Background: Different management options exist for patients with brain metastases from non-small cell lung cancer (NSCLC), patients whose treatment with whole brain radiotherapy (WBRT) has become more controversial over the last decade. It is not trivial to find the optimal balance of over- versus undertreatment in these patients. Several recent trials, including the randomized QUARTZ trial now influence the decision to recommend or withhold WBRT for patients with unfavorable prognosis, and similarly, for favorable prognosis patients, the balance between radiosurgery alone or WBRT has become a nuanced decision. Additionally, the availability of intracranially active targeted agent for some subsets of these patients has added another layer of complexity to the decision-making.

Methods: A multinational consortium of expert radiation oncologists was established with the aim of compiling treatment recommendations for challenging scenarios, in this case the choice between optimal supportive care (SC), WBRT and other types of radiation therapy (RT). We distributed 17 cases to 7 radiation oncologists who were allowed to involve coworkers to provide their treatment recommendations. The cases differed in extra- and intracranial disease extent, histology, age and other prognostic factors. Expert recommendations were tabulated with the aim of providing guidance.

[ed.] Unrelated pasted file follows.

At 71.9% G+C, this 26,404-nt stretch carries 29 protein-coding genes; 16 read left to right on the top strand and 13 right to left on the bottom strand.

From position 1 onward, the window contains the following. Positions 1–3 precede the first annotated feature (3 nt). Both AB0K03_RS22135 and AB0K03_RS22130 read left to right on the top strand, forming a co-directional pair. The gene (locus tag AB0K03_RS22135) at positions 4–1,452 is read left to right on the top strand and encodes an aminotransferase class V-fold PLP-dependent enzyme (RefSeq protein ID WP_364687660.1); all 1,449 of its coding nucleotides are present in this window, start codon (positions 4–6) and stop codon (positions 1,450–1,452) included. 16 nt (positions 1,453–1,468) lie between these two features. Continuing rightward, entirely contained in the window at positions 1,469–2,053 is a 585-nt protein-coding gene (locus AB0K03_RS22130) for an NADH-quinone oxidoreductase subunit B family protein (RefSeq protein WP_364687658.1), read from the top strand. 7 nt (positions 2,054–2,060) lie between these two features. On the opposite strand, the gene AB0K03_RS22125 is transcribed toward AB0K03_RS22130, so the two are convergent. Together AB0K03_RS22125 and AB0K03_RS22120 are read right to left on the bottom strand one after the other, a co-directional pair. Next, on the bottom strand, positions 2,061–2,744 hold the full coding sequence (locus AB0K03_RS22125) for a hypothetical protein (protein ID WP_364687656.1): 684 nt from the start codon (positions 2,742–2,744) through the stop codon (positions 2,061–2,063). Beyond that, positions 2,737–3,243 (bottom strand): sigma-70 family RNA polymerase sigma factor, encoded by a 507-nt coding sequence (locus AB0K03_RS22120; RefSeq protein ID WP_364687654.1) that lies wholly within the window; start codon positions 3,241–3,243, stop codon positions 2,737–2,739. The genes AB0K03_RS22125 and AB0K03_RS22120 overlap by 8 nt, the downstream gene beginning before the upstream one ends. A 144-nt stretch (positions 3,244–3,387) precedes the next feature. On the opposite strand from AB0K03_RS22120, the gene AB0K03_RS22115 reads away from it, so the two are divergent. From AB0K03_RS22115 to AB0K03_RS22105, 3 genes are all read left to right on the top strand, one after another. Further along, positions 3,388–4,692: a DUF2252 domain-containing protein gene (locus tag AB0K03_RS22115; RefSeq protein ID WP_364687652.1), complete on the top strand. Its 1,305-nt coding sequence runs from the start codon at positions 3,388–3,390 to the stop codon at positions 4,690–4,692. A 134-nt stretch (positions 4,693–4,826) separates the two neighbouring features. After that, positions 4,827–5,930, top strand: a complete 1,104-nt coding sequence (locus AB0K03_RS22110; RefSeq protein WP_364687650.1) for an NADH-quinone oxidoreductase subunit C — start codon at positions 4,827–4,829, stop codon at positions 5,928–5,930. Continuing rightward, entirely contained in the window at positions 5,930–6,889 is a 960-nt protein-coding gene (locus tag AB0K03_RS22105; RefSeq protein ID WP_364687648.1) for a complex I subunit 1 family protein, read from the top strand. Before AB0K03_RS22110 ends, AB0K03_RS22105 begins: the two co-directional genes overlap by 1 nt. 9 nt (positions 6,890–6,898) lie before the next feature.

Results: Regarding willingness to include the 17 patients in the QUARTZ trial, the rates of trial inclusion were low (range 0/7 to 3/7). Experts not recommending trial inclusion provided their treatment recommendations. These suggestions differed widely for most of the patients. It was not uncommon to see 3 or 4 different recommendations. In general, few (0-2) recommended SC. Some kind of local treatment was suggested by the majority of experts for all 17 patients. Commonly, stereotactic single-fraction radiosurgery (SRS) or stereotactic fractionated radiotherapy (SFRT) were recommended by many experts, also for patients with 5-7 lesions. The highest proportion of recommendations towards WBRT in any patient was 3/7. It was also quite common for patients with multiple metastases of varying size that experts suggested combinations of resection, post-operative SRS/SFRT and SRS/SFRT to intact lesions. Despite recommending active treatment, experts were often willing to include the patients in a hypothetical protocol investigating radiotherapy utilization in the last 30 days of life (assessment of factors predicting early death).

Conclusions: WBRT was infrequently recommended. Even in patients with adverse prognostic features that raised the experts' awareness of an increased risk for futile treatment near the end of life, SRS/SFRT were more often recommended than optimal supportive care, unless a patient decided to forego active treatment.

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Additional indexing

Item Type:Journal Article, refereed, original work
Communities & Collections:04 Faculty of Medicine > University Hospital Zurich > Clinic for Radiation Oncology
Dewey Decimal Classification:610 Medicine & health
Uncontrolled Keywords:Oncology, Radiology Nuclear Medicine and imaging
Language:English
Date:1 December 2019
Deposited On:14 Feb 2020 09:43
Last Modified:01 Mar 2020 14:49
Publisher:BioMed Central
ISSN:1748-717X
OA Status:Gold
Free access at:PubMed ID. An embargo period may apply.
Publisher DOI:https://doi.org/10.1186/s13014-019-1237-9
PubMed ID:30770745